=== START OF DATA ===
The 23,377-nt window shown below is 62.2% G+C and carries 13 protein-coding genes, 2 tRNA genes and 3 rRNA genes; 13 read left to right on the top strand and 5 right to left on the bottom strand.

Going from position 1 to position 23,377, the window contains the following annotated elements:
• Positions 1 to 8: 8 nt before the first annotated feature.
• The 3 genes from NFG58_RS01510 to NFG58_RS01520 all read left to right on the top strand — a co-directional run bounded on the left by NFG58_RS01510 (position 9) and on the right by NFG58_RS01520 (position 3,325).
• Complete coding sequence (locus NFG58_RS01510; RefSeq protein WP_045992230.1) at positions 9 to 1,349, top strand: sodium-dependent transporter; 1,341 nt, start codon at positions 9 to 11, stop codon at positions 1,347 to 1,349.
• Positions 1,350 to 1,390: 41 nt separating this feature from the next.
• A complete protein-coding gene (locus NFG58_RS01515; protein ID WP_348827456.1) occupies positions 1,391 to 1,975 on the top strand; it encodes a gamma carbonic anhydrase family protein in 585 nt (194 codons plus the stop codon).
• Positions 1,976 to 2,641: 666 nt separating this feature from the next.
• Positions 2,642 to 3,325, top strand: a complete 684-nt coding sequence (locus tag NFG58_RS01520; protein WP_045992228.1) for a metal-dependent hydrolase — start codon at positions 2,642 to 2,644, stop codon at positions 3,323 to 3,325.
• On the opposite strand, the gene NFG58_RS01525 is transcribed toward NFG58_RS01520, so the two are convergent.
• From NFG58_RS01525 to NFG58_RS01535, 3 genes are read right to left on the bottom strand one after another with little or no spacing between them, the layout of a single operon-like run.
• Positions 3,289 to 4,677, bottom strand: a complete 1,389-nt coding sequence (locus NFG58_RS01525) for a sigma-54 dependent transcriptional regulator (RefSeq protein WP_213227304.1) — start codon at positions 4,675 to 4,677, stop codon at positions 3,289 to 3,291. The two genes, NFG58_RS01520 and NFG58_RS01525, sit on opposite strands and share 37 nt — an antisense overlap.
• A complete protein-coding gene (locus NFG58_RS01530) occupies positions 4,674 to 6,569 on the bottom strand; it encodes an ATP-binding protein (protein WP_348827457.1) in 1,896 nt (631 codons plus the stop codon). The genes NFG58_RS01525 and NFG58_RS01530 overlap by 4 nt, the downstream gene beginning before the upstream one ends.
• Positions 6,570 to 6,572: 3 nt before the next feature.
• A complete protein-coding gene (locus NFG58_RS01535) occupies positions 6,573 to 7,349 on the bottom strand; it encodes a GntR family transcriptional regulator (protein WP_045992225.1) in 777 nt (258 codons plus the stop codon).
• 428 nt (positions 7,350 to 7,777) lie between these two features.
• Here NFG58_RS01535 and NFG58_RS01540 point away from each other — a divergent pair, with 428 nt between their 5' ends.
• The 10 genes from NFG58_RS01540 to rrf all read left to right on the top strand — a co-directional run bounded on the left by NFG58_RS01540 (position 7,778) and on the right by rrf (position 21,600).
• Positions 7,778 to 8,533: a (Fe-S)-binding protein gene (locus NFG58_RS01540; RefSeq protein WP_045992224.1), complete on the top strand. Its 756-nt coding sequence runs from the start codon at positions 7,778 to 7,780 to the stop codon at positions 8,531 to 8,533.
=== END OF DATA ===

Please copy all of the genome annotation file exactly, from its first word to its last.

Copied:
The 23,377-nt window shown below is 62.2% G+C and carries 13 protein-coding genes, 2 tRNA genes and 3 rRNA genes; 13 read left to right on the top strand and 5 right to left on the bottom strand.

Going from position 1 to position 23,377, the window contains the following annotated elements:
• Positions 1 to 8: 8 nt before the first annotated feature.
• The 3 genes from NFG58_RS01510 to NFG58_RS01520 all read left to right on the top strand — a co-directional run bounded on the left by NFG58_RS01510 (position 9) and on the right by NFG58_RS01520 (position 3,325).
• Complete coding sequence (locus NFG58_RS01510; RefSeq protein WP_045992230.1) at positions 9 to 1,349, top strand: sodium-dependent transporter; 1,341 nt, start codon at positions 9 to 11, stop codon at positions 1,347 to 1,349.
• Positions 1,350 to 1,390: 41 nt separating this feature from the next.
• A complete protein-coding gene (locus NFG58_RS01515; protein ID WP_348827456.1) occupies positions 1,391 to 1,975 on the top strand; it encodes a gamma carbonic anhydrase family protein in 585 nt (194 codons plus the stop codon).
• Positions 1,976 to 2,641: 666 nt separating this feature from the next.
• Positions 2,642 to 3,325, top strand: a complete 684-nt coding sequence (locus tag NFG58_RS01520; protein WP_045992228.1) for a metal-dependent hydrolase — start codon at positions 2,642 to 2,644, stop codon at positions 3,323 to 3,325.
• On the opposite strand, the gene NFG58_RS01525 is transcribed toward NFG58_RS01520, so the two are convergent.
• From NFG58_RS01525 to NFG58_RS01535, 3 genes are read right to left on the bottom strand one after another with little or no spacing between them, the layout of a single operon-like run.
• Positions 3,289 to 4,677, bottom strand: a complete 1,389-nt coding sequence (locus NFG58_RS01525) for a sigma-54 dependent transcriptional regulator (RefSeq protein WP_213227304.1) — start codon at positions 4,675 to 4,677, stop codon at positions 3,289 to 3,291. The two genes, NFG58_RS01520 and NFG58_RS01525, sit on opposite strands and share 37 nt — an antisense overlap.
• A complete protein-coding gene (locus NFG58_RS01530) occupies positions 4,674 to 6,569 on the bottom strand; it encodes an ATP-binding protein (protein WP_348827457.1) in 1,896 nt (631 codons plus the stop codon). The genes NFG58_RS01525 and NFG58_RS01530 overlap by 4 nt, the downstream gene beginning before the upstream one ends.
• Positions 6,570 to 6,572: 3 nt before the next feature.
• A complete protein-coding gene (locus NFG58_RS01535) occupies positions 6,573 to 7,349 on the bottom strand; it encodes a GntR family transcriptional regulator (protein WP_045992225.1) in 777 nt (258 codons plus the stop codon).
• 428 nt (positions 7,350 to 7,777) lie between these two features.
• Here NFG58_RS01535 and NFG58_RS01540 point away from each other — a divergent pair, with 428 nt between their 5' ends.
• The 10 genes from NFG58_RS01540 to rrf all read left to right on the top strand — a co-directional run bounded on the left by NFG58_RS01540 (position 7,778) and on the right by rrf (position 21,600).
• Positions 7,778 to 8,533: a (Fe-S)-binding protein gene (locus NFG58_RS01540; RefSeq protein WP_045992224.1), complete on the top strand. Its 756-nt coding sequence runs from the start codon at positions 7,778 to 7,780 to the stop codon at positions 8,531 to 8,533.